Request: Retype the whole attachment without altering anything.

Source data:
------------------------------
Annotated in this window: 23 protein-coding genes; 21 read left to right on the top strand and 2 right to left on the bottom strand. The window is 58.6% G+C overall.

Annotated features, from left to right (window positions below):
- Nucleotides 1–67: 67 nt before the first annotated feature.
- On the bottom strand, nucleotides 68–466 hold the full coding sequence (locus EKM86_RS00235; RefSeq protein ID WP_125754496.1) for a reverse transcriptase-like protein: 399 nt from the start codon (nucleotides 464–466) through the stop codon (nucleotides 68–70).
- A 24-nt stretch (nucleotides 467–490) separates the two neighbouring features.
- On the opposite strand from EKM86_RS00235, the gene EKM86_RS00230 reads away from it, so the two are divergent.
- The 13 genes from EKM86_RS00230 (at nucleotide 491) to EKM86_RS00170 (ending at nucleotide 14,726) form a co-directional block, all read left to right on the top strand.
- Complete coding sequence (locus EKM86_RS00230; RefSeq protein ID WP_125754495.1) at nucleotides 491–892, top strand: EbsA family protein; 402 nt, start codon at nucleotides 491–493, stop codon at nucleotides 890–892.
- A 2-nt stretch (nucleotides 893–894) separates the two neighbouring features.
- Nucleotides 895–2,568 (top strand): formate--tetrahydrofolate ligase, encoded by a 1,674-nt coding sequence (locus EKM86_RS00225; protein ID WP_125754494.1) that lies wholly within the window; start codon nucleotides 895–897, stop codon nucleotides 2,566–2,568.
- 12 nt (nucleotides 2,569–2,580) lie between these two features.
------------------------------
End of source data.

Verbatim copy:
Annotated in this window: 23 protein-coding genes; 21 read left to right on the top strand and 2 right to left on the bottom strand. The window is 58.6% G+C overall.

Annotated features, from left to right (window positions below):
- Nucleotides 1–67: 67 nt before the first annotated feature.
- On the bottom strand, nucleotides 68–466 hold the full coding sequence (locus EKM86_RS00235; RefSeq protein ID WP_125754496.1) for a reverse transcriptase-like protein: 399 nt from the start codon (nucleotides 464–466) through the stop codon (nucleotides 68–70).
- A 24-nt stretch (nucleotides 467–490) separates the two neighbouring features.
- On the opposite strand from EKM86_RS00235, the gene EKM86_RS00230 reads away from it, so the two are divergent.
- The 13 genes from EKM86_RS00230 (at nucleotide 491) to EKM86_RS00170 (ending at nucleotide 14,726) form a co-directional block, all read left to right on the top strand.
- Complete coding sequence (locus EKM86_RS00230; RefSeq protein ID WP_125754495.1) at nucleotides 491–892, top strand: EbsA family protein; 402 nt, start codon at nucleotides 491–493, stop codon at nucleotides 890–892.
- A 2-nt stretch (nucleotides 893–894) separates the two neighbouring features.
- Nucleotides 895–2,568 (top strand): formate--tetrahydrofolate ligase, encoded by a 1,674-nt coding sequence (locus EKM86_RS00225; protein ID WP_125754494.1) that lies wholly within the window; start codon nucleotides 895–897, stop codon nucleotides 2,566–2,568.
- 12 nt (nucleotides 2,569–2,580) lie between these two features.